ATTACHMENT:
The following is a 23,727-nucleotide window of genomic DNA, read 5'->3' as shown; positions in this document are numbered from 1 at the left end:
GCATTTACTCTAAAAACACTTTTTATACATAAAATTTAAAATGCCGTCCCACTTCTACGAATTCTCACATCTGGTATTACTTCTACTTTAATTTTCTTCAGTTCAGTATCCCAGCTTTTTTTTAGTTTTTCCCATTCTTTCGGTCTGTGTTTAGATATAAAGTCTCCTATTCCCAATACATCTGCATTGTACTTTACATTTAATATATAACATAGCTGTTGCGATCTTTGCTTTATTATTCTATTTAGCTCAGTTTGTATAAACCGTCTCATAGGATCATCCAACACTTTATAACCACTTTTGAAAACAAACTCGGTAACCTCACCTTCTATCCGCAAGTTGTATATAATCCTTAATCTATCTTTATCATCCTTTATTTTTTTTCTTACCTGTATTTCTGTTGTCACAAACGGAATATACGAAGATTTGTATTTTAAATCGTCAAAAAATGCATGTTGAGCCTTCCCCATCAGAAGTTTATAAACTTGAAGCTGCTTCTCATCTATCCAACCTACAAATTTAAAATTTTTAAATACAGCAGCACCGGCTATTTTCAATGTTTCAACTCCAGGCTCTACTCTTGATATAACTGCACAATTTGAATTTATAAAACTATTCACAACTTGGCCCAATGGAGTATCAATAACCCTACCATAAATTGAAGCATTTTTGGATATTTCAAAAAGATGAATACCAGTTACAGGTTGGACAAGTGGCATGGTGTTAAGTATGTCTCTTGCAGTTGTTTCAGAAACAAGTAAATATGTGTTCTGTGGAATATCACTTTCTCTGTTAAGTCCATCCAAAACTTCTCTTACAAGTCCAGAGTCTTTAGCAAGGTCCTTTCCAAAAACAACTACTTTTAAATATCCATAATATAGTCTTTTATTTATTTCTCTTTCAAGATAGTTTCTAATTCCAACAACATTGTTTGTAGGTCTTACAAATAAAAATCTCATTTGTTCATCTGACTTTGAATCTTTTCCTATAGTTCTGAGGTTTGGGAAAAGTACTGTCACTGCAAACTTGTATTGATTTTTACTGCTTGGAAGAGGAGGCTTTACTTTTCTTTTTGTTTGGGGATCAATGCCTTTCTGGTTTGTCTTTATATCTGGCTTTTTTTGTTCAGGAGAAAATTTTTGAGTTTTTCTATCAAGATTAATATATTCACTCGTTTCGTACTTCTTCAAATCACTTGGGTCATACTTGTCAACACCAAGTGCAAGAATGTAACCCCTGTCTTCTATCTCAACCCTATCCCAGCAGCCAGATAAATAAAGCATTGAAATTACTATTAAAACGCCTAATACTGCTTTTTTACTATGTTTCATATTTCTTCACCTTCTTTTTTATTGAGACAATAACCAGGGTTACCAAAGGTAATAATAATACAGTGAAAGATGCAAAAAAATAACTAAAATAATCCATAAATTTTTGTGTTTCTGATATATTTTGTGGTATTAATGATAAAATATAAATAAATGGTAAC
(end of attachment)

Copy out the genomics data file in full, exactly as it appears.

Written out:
The following is a 23,727-nucleotide window of genomic DNA, read 5'->3' as shown; positions in this document are numbered from 1 at the left end:
GCATTTACTCTAAAAACACTTTTTATACATAAAATTTAAAATGCCGTCCCACTTCTACGAATTCTCACATCTGGTATTACTTCTACTTTAATTTTCTTCAGTTCAGTATCCCAGCTTTTTTTTAGTTTTTCCCATTCTTTCGGTCTGTGTTTAGATATAAAGTCTCCTATTCCCAATACATCTGCATTGTACTTTACATTTAATATATAACATAGCTGTTGCGATCTTTGCTTTATTATTCTATTTAGCTCAGTTTGTATAAACCGTCTCATAGGATCATCCAACACTTTATAACCACTTTTGAAAACAAACTCGGTAACCTCACCTTCTATCCGCAAGTTGTATATAATCCTTAATCTATCTTTATCATCCTTTATTTTTTTTCTTACCTGTATTTCTGTTGTCACAAACGGAATATACGAAGATTTGTATTTTAAATCGTCAAAAAATGCATGTTGAGCCTTCCCCATCAGAAGTTTATAAACTTGAAGCTGCTTCTCATCTATCCAACCTACAAATTTAAAATTTTTAAATACAGCAGCACCGGCTATTTTCAATGTTTCAACTCCAGGCTCTACTCTTGATATAACTGCACAATTTGAATTTATAAAACTATTCACAACTTGGCCCAATGGAGTATCAATAACCCTACCATAAATTGAAGCATTTTTGGATATTTCAAAAAGATGAATACCAGTTACAGGTTGGACAAGTGGCATGGTGTTAAGTATGTCTCTTGCAGTTGTTTCAGAAACAAGTAAATATGTGTTCTGTGGAATATCACTTTCTCTGTTAAGTCCATCCAAAACTTCTCTTACAAGTCCAGAGTCTTTAGCAAGGTCCTTTCCAAAAACAACTACTTTTAAATATCCATAATATAGTCTTTTATTTATTTCTCTTTCAAGATAGTTTCTAATTCCAACAACATTGTTTGTAGGTCTTACAAATAAAAATCTCATTTGTTCATCTGACTTTGAATCTTTTCCTATAGTTCTGAGGTTTGGGAAAAGTACTGTCACTGCAAACTTGTATTGATTTTTACTGCTTGGAAGAGGAGGCTTTACTTTTCTTTTTGTTTGGGGATCAATGCCTTTCTGGTTTGTCTTTATATCTGGCTTTTTTTGTTCAGGAGAAAATTTTTGAGTTTTTCTATCAAGATTAATATATTCACTCGTTTCGTACTTCTTCAAATCACTTGGGTCATACTTGTCAACACCAAGTGCAAGAATGTAACCCCTGTCTTCTATCTCAACCCTATCCCAGCAGCCAGATAAATAAAGCATTGAAATTACTATTAAAACGCCTAATACTGCTTTTTTACTATGTTTCATATTTCTTCACCTTCTTTTTTATTGAGACAATAACCAGGGTTACCAAAGGTAATAATAATACAGTGAAAGATGCAAAAAAATAACTAAAATAATCCATAAATTTTTGTGTTTCTGATATATTTTGTGGTATTAATGATAAAATATAAATAAATGGTAAC